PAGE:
The second event is being held nearby at the lovely Saudi Center for Fine Art (, which is located directly behind Noujoud Center from Tahlia Street.  They are closed Friday, but also open in mornings.  Nojoud Center houses Wojooh, Cortefiel, Mango, Adidas, H&M, and other shops.  This exhibition features the works of two artists, Tamara Jones and Awad Abu Salah.  Tamara is an American artist and a personal friend of mine who has been living in Saudi Arabia for the last four years.  She paints and also does amazing digital photography which reflects nature and has a very earthy quality to it.

Artist Tamara Jones in front of two of her paintings on exhibit at Saudi Center for Fine Art

I highly recommend if you are in Jeddah to make the effort to attend these two wonderful exhibitions, running now through February 9th. 

Tuesday, February 2, 2016

Gender Segregation is Insulting!

Few things about life here in Saudi Arabia get me all riled up like the extreme gender segregation does.  It is one of the things that I dislike the most and one of the things that I feel does WAY more harm than good.

In my opinion, gender segregation is largely responsible for many of this country's social problems.  Gender segregation stunts healthy emotional growth.  The high divorce rate can be cited as a problem partially caused by gender segregation.  At puberty young boys and girls are suddenly separated socially from each other and there is no interaction with the opposite sex.  As a result many young people who marry do not know how to communicate, act or behave around the opposite sex.

Photo Credit: RealSociology.edublogs.org

Many young Saudi men are often accused of harassing women - and it's directly due to the way this society is set up with severe gender segregation, plus the lack of accountability for men and their actions.  Instead, this society usually chooses to put the blame on women by punishing them for men not being able to control themselves around fitna-inducing temptresses.

At the university level, young female students often fantasize, become obsessed with, and even fall in love with male professors who conduct classes for women from a remote location via closed circuit television.  I’ve heard many stories about how female students frequently pursue these male professors, who are often married, much older, and not even particularly attractive.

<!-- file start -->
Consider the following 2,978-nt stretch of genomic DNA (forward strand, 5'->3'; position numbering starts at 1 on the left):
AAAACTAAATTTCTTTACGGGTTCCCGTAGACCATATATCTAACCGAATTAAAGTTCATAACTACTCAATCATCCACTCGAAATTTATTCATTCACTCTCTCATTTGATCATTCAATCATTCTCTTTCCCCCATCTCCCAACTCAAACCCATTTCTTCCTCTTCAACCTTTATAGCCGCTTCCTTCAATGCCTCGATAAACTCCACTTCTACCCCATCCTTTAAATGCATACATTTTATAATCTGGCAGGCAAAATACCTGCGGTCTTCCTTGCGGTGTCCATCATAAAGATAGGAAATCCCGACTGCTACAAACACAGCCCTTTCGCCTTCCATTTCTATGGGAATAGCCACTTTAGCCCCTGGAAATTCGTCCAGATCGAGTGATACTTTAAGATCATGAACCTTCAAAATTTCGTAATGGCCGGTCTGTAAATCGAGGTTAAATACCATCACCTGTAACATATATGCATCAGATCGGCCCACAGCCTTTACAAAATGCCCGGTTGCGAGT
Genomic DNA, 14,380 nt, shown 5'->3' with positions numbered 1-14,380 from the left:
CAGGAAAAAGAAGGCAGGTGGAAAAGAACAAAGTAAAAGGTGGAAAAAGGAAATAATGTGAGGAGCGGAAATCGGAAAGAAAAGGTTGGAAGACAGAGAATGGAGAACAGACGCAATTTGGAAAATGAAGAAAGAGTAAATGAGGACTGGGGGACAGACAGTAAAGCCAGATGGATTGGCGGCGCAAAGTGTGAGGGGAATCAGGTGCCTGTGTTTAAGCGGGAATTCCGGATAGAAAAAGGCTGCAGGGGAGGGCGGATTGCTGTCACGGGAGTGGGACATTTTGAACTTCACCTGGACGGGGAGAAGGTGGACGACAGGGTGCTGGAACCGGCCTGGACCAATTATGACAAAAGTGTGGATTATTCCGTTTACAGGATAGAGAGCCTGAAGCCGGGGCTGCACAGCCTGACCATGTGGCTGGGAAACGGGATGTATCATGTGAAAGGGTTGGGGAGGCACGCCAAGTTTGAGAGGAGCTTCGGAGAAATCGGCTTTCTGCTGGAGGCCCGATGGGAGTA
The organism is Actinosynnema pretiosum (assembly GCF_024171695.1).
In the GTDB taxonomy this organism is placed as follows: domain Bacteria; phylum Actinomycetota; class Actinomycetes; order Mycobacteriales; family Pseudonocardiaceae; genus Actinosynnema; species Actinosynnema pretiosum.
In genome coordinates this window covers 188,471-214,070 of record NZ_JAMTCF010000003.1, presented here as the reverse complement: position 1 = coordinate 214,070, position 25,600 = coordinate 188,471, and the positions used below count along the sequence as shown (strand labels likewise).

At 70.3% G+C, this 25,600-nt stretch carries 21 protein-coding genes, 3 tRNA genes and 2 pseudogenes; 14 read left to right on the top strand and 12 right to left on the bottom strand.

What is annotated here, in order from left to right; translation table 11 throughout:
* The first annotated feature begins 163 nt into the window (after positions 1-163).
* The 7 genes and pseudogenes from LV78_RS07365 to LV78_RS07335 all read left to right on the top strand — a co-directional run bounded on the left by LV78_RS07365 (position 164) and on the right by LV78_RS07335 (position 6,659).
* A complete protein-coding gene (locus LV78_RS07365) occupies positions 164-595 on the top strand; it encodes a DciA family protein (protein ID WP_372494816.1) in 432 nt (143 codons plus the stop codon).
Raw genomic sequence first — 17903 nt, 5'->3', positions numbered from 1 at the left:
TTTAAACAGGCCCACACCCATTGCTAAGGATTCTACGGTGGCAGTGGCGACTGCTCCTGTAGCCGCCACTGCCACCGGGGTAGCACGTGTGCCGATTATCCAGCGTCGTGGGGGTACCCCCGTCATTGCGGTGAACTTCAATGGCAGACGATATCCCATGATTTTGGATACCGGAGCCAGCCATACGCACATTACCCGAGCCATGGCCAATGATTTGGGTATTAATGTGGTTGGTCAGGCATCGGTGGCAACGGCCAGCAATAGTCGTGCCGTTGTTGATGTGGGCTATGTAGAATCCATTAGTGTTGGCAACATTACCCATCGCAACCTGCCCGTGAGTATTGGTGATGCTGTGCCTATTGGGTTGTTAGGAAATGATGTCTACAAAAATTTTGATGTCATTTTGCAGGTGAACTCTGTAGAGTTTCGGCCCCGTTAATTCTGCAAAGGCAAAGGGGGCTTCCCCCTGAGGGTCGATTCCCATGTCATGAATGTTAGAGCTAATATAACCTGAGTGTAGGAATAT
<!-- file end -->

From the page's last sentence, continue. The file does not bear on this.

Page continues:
And now the latest issue regarding gender segregation has come about involving two women who were elected to the municipal council in Jeddah.  These women were elected to their positions, just like the men on the council were.  Yet there is an anti-women crusade going on to prevent these women from taking their rightful positions on the council alongside their male colleagues.  

This faction is trying to preclude these duly elected female officials from participating effectively on the council, marginalizing the women by forcing them to sit outside the council chambers, like children who are being punished, instead of full-fledged elected members of the board. 
Seriously? Women in Saudi Arabia achieved a major milestone when they were allowed to vote and run for public office for the first time in their lives in December 2015 - a HUGE step forward for Saudi women.  But now others are trying to prevent them from effectively carrying out their duties.  Gender segregation carried to such an extreme like this is not only insulting to the women, it is extremely insulting to the men on the council who are being perceived as incapable of being trusted or of controlling themselves around a couple of female colleagues and incapable of seeing women as anything other than sexual objects. 

To make matters worse and to exemplify the severity of this extreme gender segregation, the two councilwomen, Lama Al-Suleiman and Rasha Hefzi, have now received death threats for attempting to take their rightful place at the meetings.  Fortunately there has been support for the women from the community, but there are some who oppose them.  
Don’t miss these two articulate opinion pieces recently written by a couple of Saudi women about this very subject:

“Saudi Women’s Work and Challenges in the Council Just Starting” by Maha Akeel

“Women’s Empowerment” by Nabeela Husni Mahjoub